A sequence is a list of numbers with a common pattern. The common pattern in an arithmetic sequence is that the same number is added or subtracted to each number to produce the next number. The common pattern in a geometric sequence is that the same number is multiplied or divided to each number to produce the next number.

Are all sequences arithmetic or geometric?

### Sequences

A sequence is just a list of numbers separated by commas. A sequence can be finite or infinite. If the sequence is infinite, the first few terms are followed by an ellipsis \begin{align*}(\ldots)\end{align*} indicating that the pattern continues forever.

**An infinite sequence**: \begin{align*} 1, 2, 3, 4, 5, \ldots\end{align*}

**A finite sequence:** \begin{align*}2, 4, 6, 8\end{align*}

In general, you describe a sequence with subscripts that are used to index the terms. The \begin{align*}k^{th}\end{align*} term in the sequence is \begin{align*}a_k\end{align*}.

\begin{align*}a_1, a_2, a_3, a_4,\ldots, a_k, \ldots\end{align*}

#### Arithmetic Sequences

**Arithmetic sequences** are defined by an initial value \begin{align*}a_1\end{align*} and a **common difference** \begin{align*}d\end{align*}.

\begin{align*}a_1 &=a_1 \\ a_2 &=a_1+d \\ a_3 &=a_1+2d \\ a_4 &=a_1+3d \\ & \ \ \vdots \\ a_n &=a_1+(n-1)d\end{align*}

#### Geometric Sequences

**Geometric sequences** are defined by an initial value \begin{align*}a_1\end{align*} and a **common ratio** \begin{align*}r\end{align*}.

\begin{align*}a_1 &=a_1\\ a_2 &=a_1 \cdot r\\ a_3 &=a_1\cdot r^2\\ a_4 &=a_1 \cdot r^3\\ & \ \ \vdots \\ a_n &=a_1 \cdot r^{n-1}\end{align*}

When trying to determine what kind of sequence it is, first test for a common difference and then test for a common ratio. If the sequence does not have a common difference or ratio, it is neither an arithmetic or geometric sequence.

\begin{align*}0.135, 0.189, 0.243, 0.297, \ldots\end{align*} is an arithmetic sequence because the common difference is 0.054.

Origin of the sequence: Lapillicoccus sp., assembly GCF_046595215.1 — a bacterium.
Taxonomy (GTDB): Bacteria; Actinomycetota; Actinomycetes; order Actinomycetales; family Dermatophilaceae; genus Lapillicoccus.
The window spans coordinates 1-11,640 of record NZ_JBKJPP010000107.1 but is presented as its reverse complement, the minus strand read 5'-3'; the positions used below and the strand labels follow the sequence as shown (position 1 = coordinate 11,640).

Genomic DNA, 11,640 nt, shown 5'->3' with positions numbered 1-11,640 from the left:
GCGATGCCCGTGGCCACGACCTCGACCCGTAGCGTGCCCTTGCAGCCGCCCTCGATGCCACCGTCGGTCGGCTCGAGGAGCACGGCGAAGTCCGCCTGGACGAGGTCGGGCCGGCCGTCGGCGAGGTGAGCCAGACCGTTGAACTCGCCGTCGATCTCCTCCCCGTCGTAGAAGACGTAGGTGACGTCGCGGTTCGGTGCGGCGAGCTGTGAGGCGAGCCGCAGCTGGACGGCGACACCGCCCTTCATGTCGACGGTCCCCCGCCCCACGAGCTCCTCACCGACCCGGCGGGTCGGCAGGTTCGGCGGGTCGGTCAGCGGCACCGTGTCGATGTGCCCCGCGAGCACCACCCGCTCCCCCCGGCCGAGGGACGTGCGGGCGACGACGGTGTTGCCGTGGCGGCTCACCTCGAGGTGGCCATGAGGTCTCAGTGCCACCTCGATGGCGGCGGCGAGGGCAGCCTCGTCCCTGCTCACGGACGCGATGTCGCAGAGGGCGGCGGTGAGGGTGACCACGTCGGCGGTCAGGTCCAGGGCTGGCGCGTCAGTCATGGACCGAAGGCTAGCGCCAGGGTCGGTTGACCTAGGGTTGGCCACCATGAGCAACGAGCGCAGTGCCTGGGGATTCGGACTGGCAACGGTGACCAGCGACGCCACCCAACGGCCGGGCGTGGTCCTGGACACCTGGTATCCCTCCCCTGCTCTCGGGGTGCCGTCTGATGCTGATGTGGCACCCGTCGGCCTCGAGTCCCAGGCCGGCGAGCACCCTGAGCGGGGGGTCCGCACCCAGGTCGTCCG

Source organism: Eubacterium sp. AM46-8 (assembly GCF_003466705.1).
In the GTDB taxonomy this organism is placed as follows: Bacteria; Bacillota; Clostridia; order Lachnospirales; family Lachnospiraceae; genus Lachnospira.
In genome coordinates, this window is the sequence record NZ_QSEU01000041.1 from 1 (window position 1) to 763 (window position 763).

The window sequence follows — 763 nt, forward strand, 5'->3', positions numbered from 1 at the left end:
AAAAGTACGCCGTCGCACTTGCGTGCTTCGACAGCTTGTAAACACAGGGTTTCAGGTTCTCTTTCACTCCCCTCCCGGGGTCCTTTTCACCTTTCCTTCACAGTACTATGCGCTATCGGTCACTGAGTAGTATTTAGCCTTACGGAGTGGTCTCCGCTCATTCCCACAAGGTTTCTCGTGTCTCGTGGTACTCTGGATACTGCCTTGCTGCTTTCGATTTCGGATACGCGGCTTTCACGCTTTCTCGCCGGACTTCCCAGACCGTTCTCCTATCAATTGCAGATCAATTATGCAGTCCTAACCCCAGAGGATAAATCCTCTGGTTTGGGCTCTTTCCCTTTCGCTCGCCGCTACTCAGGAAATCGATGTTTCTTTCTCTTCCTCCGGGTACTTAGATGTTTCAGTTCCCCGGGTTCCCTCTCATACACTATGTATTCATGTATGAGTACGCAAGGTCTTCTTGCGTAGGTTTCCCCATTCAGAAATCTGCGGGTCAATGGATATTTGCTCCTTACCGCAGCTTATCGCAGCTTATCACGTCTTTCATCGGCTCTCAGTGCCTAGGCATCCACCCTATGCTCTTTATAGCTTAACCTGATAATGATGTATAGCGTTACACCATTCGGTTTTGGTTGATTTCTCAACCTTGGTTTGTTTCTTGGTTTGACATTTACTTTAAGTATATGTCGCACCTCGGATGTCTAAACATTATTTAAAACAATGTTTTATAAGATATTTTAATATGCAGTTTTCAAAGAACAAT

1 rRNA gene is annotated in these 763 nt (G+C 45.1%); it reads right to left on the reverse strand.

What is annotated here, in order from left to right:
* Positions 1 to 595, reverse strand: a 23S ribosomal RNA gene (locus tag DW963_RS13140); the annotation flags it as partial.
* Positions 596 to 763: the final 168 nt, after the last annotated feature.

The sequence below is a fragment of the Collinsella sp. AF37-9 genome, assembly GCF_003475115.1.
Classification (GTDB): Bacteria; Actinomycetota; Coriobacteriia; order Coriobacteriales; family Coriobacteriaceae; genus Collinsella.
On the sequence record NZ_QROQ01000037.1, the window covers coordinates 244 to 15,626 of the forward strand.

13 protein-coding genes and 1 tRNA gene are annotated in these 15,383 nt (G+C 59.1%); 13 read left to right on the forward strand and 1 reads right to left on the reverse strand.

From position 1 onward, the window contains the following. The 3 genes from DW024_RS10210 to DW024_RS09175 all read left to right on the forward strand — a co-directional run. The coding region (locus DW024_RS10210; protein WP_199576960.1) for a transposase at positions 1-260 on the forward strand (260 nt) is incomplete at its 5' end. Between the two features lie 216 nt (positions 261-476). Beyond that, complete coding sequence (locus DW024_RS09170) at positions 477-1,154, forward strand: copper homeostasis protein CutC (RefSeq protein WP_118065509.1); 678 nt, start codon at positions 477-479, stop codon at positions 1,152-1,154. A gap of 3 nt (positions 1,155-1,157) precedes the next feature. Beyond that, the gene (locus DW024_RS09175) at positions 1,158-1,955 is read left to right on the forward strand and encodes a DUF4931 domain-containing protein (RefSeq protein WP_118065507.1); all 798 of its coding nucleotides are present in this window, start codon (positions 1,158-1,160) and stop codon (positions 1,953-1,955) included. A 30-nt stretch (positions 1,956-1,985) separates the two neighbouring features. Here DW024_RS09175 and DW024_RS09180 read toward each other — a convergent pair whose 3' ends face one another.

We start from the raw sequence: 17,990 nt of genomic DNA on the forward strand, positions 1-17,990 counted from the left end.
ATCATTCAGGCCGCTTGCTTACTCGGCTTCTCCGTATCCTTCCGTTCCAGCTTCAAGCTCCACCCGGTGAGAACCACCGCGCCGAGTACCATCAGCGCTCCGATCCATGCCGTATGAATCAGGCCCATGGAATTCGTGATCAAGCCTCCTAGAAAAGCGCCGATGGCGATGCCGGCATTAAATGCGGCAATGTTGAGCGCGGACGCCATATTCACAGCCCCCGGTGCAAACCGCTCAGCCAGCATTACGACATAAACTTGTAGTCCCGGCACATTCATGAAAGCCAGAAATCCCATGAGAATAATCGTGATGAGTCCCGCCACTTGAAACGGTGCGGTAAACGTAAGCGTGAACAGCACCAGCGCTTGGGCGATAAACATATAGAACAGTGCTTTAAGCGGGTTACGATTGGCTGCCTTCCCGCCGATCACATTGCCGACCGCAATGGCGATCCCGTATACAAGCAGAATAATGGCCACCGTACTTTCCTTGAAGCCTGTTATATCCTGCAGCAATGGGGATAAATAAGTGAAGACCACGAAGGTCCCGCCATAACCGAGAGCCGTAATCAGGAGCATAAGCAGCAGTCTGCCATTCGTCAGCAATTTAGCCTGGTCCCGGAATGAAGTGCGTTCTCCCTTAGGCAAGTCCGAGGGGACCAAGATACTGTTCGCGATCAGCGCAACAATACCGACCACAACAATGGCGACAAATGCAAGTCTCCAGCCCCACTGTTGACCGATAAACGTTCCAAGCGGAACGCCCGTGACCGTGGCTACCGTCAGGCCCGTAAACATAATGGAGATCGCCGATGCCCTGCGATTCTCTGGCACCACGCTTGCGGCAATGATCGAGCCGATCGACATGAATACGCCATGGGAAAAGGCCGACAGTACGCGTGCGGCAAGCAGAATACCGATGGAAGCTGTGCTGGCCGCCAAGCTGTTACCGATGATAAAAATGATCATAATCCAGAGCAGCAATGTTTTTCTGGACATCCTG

\begin{align*}\frac{2}{9}, \frac{1}{6}, \frac{1}{8}, \ldots\end{align*} is a geometric sequence because the common ratio is \begin{align*}\frac{3}{4}\end{align*}.

\begin{align*}0.54, 1.08, 3.24, \ldots\end{align*} is not arithmetic because the differences between consecutive terms are 0.54 and 2.16 which are not common. The sequence is not geometric because the ratios between consecutive terms are 2 and 3 which are not common.

### Examples

#### Example 1

Earlier, you were asked if all sequences are arithmetic or geometric. The sequence above shows that not all sequences are arithmetic or geometric. Two famous sequences that are neither arithmetic nor geometric are the Fibonacci sequence and the sequence of prime numbers.

**Fibonacci Sequence:** \begin{align*} 1, 1, 2, 3, 5, 8, 13, 21, 34, \ldots\end{align*}

**Prime Numbers: **\begin{align*}2, 3, 5, 7, 11, 13, 17, 19, 23, \ldots\end{align*}

#### Example 2

For the following sequence, determine the common ratio or difference and the next three terms.

\begin{align*}\frac{2}{3}, \frac{4}{9}, \frac{6}{27}, \frac{8}{81}, \frac{10}{243}, \ldots\end{align*}

This sequence is neither arithmetic nor geometric. The differences between the first few terms are \begin{align*}-\frac{2}{9}, -\frac{2}{9}, -\frac{10}{81}, -\frac{14}{243}\end{align*}. While there was a common difference at first, this difference did not hold through the sequence. Always check the sequence in multiple places to make sure that the common difference holds up throughout.

The sequence is also not geometric because the ratios between the first few terms are \begin{align*}\frac{2}{3}, \frac{1}{2}, \frac{4}{9}\end{align*}. These ratios are not common.

Even though you cannot get a common ratio or a common difference, it is still possible to produce the next three terms in the sequence by noticing the numerator is an arithmetic sequence with starting term of 2 and a common difference of 2. The denominators are a geometric sequence with an initial term of 3 and a common ratio of 3. The next three terms are: